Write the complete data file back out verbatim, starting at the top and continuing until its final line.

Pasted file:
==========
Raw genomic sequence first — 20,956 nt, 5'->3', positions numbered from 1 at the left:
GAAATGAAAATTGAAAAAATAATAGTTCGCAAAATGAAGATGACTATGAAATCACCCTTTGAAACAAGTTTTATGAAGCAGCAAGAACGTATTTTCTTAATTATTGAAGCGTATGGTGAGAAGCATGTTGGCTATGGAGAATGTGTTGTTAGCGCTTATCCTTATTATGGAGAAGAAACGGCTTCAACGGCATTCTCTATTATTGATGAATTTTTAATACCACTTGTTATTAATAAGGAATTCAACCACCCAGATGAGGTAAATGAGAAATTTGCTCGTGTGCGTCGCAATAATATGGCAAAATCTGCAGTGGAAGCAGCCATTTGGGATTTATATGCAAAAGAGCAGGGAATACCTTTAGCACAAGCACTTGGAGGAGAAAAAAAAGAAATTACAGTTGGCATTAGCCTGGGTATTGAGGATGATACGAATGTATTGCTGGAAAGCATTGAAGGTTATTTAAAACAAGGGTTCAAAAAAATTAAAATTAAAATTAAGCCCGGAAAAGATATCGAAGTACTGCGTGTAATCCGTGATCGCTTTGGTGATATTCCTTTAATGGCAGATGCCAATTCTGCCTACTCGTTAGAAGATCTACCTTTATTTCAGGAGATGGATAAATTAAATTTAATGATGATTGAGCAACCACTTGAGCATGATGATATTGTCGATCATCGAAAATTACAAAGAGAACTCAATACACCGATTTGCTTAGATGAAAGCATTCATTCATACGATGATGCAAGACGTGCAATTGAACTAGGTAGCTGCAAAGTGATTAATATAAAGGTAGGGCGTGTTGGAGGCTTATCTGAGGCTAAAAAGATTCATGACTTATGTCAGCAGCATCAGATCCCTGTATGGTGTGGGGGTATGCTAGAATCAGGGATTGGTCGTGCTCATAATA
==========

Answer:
Raw genomic sequence first — 20,956 nt, 5'->3', positions numbered from 1 at the left:
GAAATGAAAATTGAAAAAATAATAGTTCGCAAAATGAAGATGACTATGAAATCACCCTTTGAAACAAGTTTTATGAAGCAGCAAGAACGTATTTTCTTAATTATTGAAGCGTATGGTGAGAAGCATGTTGGCTATGGAGAATGTGTTGTTAGCGCTTATCCTTATTATGGAGAAGAAACGGCTTCAACGGCATTCTCTATTATTGATGAATTTTTAATACCACTTGTTATTAATAAGGAATTCAACCACCCAGATGAGGTAAATGAGAAATTTGCTCGTGTGCGTCGCAATAATATGGCAAAATCTGCAGTGGAAGCAGCCATTTGGGATTTATATGCAAAAGAGCAGGGAATACCTTTAGCACAAGCACTTGGAGGAGAAAAAAAAGAAATTACAGTTGGCATTAGCCTGGGTATTGAGGATGATACGAATGTATTGCTGGAAAGCATTGAAGGTTATTTAAAACAAGGGTTCAAAAAAATTAAAATTAAAATTAAGCCCGGAAAAGATATCGAAGTACTGCGTGTAATCCGTGATCGCTTTGGTGATATTCCTTTAATGGCAGATGCCAATTCTGCCTACTCGTTAGAAGATCTACCTTTATTTCAGGAGATGGATAAATTAAATTTAATGATGATTGAGCAACCACTTGAGCATGATGATATTGTCGATCATCGAAAATTACAAAGAGAACTCAATACACCGATTTGCTTAGATGAAAGCATTCATTCATACGATGATGCAAGACGTGCAATTGAACTAGGTAGCTGCAAAGTGATTAATATAAAGGTAGGGCGTGTTGGAGGCTTATCTGAGGCTAAAAAGATTCATGACTTATGTCAGCAGCATCAGATCCCTGTATGGTGTGGGGGTATGCTAGAATCAGGGATTGGTCGTGCTCATAATA